Hundreds of people marched through Rome Sunday, demanding judicial reform. The marchers called for an amnesty for people sentenced to lesser crimes, as a means of alleviating overcrowding in the country's prisons. Italy has long been criticized for the slow pace of cases working their way through the courts.

People from all over the country, including many politicians and journalists, took part in the Christmas Day march in Rome to call for a prison amnesty. Organizers say an amnesty for lesser crimes in Italy is needed, because prisons have reached bursting point, and the justice system cannot cope with the number of pending trials.

Sixty-thousand people are being held in Italian prisons. That is 20,000 more than the prisons were designed to hold. About eight-million court cases are pending.

Past amnesties have affected people whose crimes drew sentences of less than three years. Proponents of a new amnesty say it would clear one-third of people detained and one-third of pending court cases.

Among those taking part in Sunday's march was former EU Commissioner Emma Bonino. "I think this is a great moment to launch the reform of justice in our country," she said.

The leader of the opposition Left Democrats Party, Massimo d'Alema, said many people are not getting the justice they deserve. "I think there needs to be an act of clemency, an act of humanity. The situation of prisons in Italy is impossible, and I think does not create conditions of security," he said. "Rather, citizens feel more insecure."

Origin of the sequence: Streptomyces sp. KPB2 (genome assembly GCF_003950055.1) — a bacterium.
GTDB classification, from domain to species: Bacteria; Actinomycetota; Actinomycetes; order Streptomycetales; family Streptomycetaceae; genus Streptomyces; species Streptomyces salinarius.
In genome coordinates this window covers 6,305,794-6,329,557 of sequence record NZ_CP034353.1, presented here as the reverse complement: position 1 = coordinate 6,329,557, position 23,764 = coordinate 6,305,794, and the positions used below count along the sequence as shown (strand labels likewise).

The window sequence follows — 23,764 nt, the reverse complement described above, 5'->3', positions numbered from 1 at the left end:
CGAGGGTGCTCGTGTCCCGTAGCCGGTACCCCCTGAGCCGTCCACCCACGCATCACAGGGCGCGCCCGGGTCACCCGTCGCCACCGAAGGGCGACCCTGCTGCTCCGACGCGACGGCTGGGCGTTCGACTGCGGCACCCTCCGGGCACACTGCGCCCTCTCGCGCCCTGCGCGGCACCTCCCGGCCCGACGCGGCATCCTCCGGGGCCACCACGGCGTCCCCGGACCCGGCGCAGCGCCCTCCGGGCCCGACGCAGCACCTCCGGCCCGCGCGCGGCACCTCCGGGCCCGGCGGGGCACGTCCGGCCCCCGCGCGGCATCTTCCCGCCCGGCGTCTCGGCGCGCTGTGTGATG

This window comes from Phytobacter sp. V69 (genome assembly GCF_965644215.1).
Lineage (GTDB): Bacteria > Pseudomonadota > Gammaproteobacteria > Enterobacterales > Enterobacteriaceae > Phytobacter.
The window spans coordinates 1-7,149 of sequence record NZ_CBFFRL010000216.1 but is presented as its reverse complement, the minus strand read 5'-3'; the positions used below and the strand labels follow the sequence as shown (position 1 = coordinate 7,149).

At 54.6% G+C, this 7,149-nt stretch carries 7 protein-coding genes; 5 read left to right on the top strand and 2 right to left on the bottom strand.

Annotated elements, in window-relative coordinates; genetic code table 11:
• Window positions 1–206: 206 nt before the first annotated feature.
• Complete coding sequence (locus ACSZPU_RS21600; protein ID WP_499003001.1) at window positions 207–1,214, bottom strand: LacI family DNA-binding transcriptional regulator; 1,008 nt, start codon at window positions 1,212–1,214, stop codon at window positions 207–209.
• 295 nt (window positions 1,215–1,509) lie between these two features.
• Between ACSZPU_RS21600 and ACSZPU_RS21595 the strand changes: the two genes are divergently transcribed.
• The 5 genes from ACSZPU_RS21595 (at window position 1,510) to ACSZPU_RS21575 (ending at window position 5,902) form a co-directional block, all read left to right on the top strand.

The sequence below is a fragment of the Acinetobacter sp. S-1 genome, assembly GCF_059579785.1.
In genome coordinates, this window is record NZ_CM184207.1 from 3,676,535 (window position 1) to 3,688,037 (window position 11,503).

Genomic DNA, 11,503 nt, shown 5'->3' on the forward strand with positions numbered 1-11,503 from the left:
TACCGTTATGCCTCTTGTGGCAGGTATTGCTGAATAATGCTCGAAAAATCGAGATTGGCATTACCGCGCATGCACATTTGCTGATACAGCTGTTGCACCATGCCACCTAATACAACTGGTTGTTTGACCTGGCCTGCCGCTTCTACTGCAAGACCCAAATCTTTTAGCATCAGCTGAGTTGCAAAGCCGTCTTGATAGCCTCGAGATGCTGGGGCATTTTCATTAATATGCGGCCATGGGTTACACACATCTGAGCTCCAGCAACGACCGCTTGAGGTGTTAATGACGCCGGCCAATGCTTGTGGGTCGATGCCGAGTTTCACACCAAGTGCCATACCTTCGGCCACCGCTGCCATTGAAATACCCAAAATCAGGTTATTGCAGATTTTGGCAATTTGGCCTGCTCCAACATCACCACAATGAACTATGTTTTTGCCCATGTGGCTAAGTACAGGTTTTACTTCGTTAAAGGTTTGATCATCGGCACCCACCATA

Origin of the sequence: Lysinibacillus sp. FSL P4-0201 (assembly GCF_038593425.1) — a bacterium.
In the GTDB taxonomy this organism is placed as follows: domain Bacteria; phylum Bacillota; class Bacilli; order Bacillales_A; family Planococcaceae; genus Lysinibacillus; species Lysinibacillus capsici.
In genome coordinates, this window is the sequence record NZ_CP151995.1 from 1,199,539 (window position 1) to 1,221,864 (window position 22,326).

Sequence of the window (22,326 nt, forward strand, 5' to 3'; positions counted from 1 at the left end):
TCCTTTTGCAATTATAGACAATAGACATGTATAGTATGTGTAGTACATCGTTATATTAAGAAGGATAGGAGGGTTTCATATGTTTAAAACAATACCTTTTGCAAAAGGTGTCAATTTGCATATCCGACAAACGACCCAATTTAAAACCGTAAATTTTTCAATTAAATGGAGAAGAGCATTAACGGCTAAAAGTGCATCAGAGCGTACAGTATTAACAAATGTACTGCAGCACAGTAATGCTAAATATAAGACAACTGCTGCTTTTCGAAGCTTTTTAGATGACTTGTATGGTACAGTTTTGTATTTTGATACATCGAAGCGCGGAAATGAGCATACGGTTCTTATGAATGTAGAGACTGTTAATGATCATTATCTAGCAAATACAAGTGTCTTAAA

On Saturday, Justice Minister Roberto Castelli announced that Italy plans to build four additional prisons to alleviate overcrowding.

Italy has long been under fire for being unable to hold speedy trials. Court cases can take years to run their course, due to the achingly slow justice system. The Council of Europe has also deplored the fact that little has been done to tackle the excessive length of judicial proceedings in Italy.

The lower house of parliament is to meet Tuesday in extraordinary session to debate the amnesty issue. An amnesty would require a two-thirds majority in Parliament.